BAGHDAD – The U.S. military launched a countrywide offensive Tuesday against Al Qaeda in Iraq's efforts to regroup and intensify suicide strikes on civilians who have sided with the Americans against the terror group.
But the latest U.S. blitz brings more than just firepower to the field — a determination to speed up work on basic services and other civic projects that commanders believe will win more converts to the American effort.
The No. 2 U.S. commander, Lt. Gen. Ray Odierno, announced the new operation — named Phantom Phoenix — and took pains to say it would focus on bettering Iraqi lives as well as on attacks against Al Qaeda.
"The non-lethal aspects of this operation are designed to improve delivery of essential services, economic development and local governance capacity," the military statement said.
By emphasizing that the offensive was twofold, the Pentagon appeared to acknowledge that it will be difficult to maintain lower levels of violence without swaying more support from the streets — particularly as Al Qaeda is waging a renewed campaign of suicide attacks in recent weeks against America's new Sunni allies.
The Pentagon's emphasis on the "non-lethal" aspects of the operation — while vague — indicates Washington feared the window could slam shut on ongoing successes in recruiting former enemies, many of whom are being paid $300 a month by the U.S. military.
There has been increasing frustration among American military and political leaders that the government of Prime Minister Nouri al-Maliki, a Shiite Muslim, has been hesitant to embrace the so-called "Awakening Council" movement — mainly among Sunnis — that has seen about 70,000 men switch sides and join the Americans against Al Qaeda.
Sunni tribal leaders have complained bitterly that al-Maliki was foot-dragging on getting central government money and expertise into Sunni-dominated areas now that violence there has greatly diminished.
The Americans have been pressuring al-Maliki, with only limited success, to bring the new American allies into the Iraqi military and police forces and to form and fund civilian labor corps with others who would work to rebuild devastated regions.
The U.S. military already has spent vast sums on public works projects nationwide in attempts to improve schools, boost electricity and potable water service, pave roads and rebuild sewer systems.
But Tuesday's announcement appears to have been the first American operation that publicly declared an intention to at once kill and capture Al Qaeda fighters while pushing to improve the lives of Iraqi people in other ways.
The statement from Odierno said the division and brigade-level operation would "synchronize lethal and non-lethal effects to exploit recent security gains and disrupt terrorist support zones and enemy command and control."
U.S. commanders credit the Sunni backlash against the terror group with helping reduce violence over the past six months. But devastating attacks persist even as Iraqi casualties are down by 55 percent nationwide since June 2007, according to an Associated Press count, and Al Qaeda leader Usama bin Laden condemned the new American allies in an audiotape released Dec. 29.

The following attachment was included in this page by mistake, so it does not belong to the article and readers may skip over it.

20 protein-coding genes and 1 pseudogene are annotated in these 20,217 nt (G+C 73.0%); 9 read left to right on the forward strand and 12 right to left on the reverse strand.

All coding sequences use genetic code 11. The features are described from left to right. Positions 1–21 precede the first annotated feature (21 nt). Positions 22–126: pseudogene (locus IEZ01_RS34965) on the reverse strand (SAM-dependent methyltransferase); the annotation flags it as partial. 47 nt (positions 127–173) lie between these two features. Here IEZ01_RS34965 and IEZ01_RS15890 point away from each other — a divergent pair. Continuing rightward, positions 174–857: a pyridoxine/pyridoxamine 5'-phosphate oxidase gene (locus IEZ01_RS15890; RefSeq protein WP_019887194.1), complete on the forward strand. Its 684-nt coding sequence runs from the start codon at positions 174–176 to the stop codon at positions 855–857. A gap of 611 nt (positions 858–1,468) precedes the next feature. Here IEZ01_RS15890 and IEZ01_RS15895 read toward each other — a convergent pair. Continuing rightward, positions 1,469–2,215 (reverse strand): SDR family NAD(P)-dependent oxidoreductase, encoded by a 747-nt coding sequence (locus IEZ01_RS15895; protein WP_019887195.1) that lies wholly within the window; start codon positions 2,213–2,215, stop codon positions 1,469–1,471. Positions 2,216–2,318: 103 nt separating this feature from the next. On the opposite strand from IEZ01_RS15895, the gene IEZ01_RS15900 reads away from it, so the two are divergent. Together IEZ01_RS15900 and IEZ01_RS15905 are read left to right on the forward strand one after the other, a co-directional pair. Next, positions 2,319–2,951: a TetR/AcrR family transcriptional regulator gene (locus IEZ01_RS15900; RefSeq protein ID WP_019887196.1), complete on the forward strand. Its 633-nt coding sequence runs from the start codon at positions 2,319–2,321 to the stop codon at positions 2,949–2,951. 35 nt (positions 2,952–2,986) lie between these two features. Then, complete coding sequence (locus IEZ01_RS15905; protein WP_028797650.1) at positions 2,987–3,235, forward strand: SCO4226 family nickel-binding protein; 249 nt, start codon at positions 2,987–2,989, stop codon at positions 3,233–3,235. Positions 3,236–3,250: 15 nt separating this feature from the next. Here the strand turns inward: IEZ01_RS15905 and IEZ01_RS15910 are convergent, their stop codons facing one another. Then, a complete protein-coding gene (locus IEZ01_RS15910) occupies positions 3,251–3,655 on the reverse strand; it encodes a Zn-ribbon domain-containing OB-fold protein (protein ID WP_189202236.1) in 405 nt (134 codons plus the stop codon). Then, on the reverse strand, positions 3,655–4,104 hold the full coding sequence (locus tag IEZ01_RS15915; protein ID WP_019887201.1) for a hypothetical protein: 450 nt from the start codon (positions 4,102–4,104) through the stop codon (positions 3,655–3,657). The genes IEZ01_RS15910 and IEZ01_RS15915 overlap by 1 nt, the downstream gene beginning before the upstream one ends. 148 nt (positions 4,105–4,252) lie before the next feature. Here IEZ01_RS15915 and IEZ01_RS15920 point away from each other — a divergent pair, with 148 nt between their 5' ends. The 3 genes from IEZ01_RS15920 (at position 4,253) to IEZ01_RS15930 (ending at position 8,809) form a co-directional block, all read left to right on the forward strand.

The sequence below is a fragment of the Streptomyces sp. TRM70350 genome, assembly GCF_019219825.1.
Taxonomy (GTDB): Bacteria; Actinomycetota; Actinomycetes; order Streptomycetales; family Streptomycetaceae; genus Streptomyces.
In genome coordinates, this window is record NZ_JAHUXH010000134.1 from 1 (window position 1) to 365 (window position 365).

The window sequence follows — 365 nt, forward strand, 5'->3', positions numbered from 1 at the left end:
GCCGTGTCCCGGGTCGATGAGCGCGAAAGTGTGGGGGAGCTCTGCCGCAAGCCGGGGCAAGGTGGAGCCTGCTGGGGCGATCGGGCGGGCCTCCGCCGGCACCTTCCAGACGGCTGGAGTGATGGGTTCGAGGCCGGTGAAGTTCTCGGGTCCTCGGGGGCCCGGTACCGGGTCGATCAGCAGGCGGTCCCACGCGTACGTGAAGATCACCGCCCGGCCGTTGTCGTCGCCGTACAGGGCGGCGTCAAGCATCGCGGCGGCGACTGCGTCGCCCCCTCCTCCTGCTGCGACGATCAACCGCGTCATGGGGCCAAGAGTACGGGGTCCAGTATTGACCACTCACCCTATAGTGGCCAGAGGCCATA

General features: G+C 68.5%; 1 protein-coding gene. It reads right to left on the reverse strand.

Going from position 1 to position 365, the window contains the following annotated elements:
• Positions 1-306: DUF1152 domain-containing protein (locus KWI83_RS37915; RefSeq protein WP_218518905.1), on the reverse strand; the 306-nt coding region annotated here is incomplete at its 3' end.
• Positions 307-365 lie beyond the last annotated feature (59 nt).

The recent bombings are the clearest indication that Al Qaeda in Iraq — believed to consist mainly of Iraqis but to have foreign leadership — is worried about losing the support of fellow Sunni Arabs, U.S. military spokesman Maj. Gen. Kevin Bergner said last week.
The attacks come as the extremists have been pushed out of their former stronghold in Anbar province west of Baghdad to the east and north, and appear to be concentrated in Diyala province to the northeast of the capital and in Mosul to the far north.
"Al Qaeda in Iraq is attempting to regain strength and establish new support areas in northern Iraq," said Lt. Col. James Hutton, a spokesman for the U.S. military. "AQI has fled its former sanctuaries and remains a dangerous foe."
U.S. and Iraqi forces will "continue to pursue Al Qaeda and other extremists wherever they attempt to take sanctuary," Odierno said. "We are determined not to allow these brutal elements to have respite anywhere in Iraq."
On Monday, a double homicide bombing in Baghdad's northern Azamiyah district killed 12 people, including former police Col. Riyadh al-Samarrai, a key leader of the local Awakening Council.
Banners erected by the Awakening Council bearing words of condolence hung on walls and at intersections in Azamiyah on Tuesday. A three-day funeral was planned for al-Samarrai.
The switch of allegiance by insurgents in Azamiyah was one of the most significant in a series of similar moves across Baghdad's Sunni neighborhoods. Azamiyah is home to Iraq's most revered Sunni shrine, the mosque of Imam Abu Hanifa, and many in the area served as officers in Saddam Hussein's army and security agencies.
In a separate attack, police said Tuesday that gunmen kidnapped eight members of a newly formed U.S.-backed Shiite armed group in northern Baghdad's Shaab neighborhood, one of the capital's most dangerous areas and a center for outlawed Shiite fighters.
The men had been manning a checkpoint when they were seized Monday night, a police officer said on condition of anonymity because he was not authorized to release information. Last Sunday, the head of the group, Sheik Ismaiel Abbas, was shot to death in Shaab.
Elsewhere in the capital Tuesday, the head of the municipality of Baghdad's primarily Sunni neighborhood of Yarmouk was killed when a bomb attached to his car exploded, a police officer said on condition of anonymity because he was not authorized to release information.
To the south, a homicide bomber detonated his explosives at a checkpoint manned by police special forces in the Madain area, about 15 miles southeast of Baghdad, killing two members of the special forces and wounding five people, police said.